BM 092639: marriage contract, from Sippar

BM 092639: marriage contract, from Sippar, reign of Apil-Sin (Old Babylonian period, c.1820 BC). Photograph by Karen Radner; reproduced with permission of the British Museum. View large image.

This private legal document records a marriage agreement made in the city of Sippar PGP  in northern Babylonia. According to the required format of a text of this nature, the original document consisted of an inner tablet and a clay envelope (see BM 082512 and BM 082513). The envelope would have been inscribed with a copy of the text on the inner tablet and impressed with the seals of the witnesses. In our case, only the inner tablet has survived. In all likelihood the envelope was removed in antiquity in order to make it invalid, because it was superseded some years later by another marriage agreement between the same people.

The tablet shown here documents an agreement between the husband Warad-Šamaš and his two wives. It stipulates the hierarchy between the two wives, with one subordinate to the other. Her duties to the first wife are specified as follows: washing her feet, carrying her chair to the temple (as the first wife was a temple devotee), sharing her opinions ("Whenever the first wife is angry, the second wife will be angry; whenever the first wife is friendly, the second wife will be friendly"), respecting her privacy ("She shall not break her seals"), and grinding one litre of flour per day for her. We know from an earlier text that Warad-Šamaš and the first wife had been married for some time but this marriage was childless, not necessarily because the first wife was barren but because her status as a temple devotee required her to remain chaste. This was the reason for adding the second wife to the family.

Our document also deals with two possible divorce scenarios. If the two wives, who are treated as a unit, initiated the divorce they would be punished with death. In other words, the document's objective is to preclude the wives' right to divorce. If the husband demanded a divorce he would forfeit "house and furniture". That is, a divorce was possible for him but only at great financial cost. Some time later, after the second wife had given birth to a son, a new agreement was drafted which imposed even heavier financial penalties onto the husband, should he seek a divorce. This new document again stresses the unity of the two wives by presenting the son as their child together. All arrangements made in the legal documents of Warad-Šamaš and his family are in line with the relevant laws in the Codex Hammurabi.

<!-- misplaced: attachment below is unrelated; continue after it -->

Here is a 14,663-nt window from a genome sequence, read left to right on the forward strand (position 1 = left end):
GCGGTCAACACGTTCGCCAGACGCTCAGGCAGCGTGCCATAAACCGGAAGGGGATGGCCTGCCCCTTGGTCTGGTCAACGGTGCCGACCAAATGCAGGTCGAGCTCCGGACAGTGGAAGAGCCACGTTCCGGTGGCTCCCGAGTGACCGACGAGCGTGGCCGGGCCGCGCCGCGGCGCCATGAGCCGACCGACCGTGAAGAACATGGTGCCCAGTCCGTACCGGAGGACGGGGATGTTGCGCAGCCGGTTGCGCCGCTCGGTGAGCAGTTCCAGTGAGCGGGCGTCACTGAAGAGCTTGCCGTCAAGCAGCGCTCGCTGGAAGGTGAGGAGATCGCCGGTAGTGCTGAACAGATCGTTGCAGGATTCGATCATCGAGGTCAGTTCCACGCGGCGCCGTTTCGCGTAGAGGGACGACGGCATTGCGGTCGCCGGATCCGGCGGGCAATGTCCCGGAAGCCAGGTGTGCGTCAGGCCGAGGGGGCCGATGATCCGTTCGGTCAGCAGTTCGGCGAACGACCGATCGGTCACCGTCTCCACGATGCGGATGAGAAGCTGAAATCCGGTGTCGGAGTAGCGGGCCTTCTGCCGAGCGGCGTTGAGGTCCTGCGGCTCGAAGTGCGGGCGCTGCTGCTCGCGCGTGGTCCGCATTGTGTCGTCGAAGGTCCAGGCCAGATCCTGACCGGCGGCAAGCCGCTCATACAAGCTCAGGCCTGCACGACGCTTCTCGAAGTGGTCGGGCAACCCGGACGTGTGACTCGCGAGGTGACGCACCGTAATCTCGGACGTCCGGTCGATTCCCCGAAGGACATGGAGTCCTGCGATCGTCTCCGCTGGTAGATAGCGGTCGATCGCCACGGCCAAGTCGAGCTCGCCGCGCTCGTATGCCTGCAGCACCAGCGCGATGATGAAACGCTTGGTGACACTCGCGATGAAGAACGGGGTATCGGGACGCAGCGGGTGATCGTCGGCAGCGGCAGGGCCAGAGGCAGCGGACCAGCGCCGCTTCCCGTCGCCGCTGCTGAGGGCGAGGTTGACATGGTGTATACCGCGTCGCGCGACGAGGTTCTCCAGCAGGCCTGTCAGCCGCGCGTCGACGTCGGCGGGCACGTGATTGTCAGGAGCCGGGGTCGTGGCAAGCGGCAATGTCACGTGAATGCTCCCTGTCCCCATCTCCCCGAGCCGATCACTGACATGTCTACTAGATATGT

To see a scale drawing of the text, view the record for this tablet on the British Museum's research database [].

A transliteration and translation of the text can be found in Westbrook, Old Babylonian Marriage (1988), pp. 116-117 (= CT 2, 44). The three marriage agreements are discussed in detail by Harris, 'Three Babylonian Marriage Contracts' (1974).

Content last modified on 10 Jan 2017.

Karen Radner

Karen Radner, 'BM 092639: marriage contract, from Sippar', Knowledge and Power, Higher Education Academy, 2017 []

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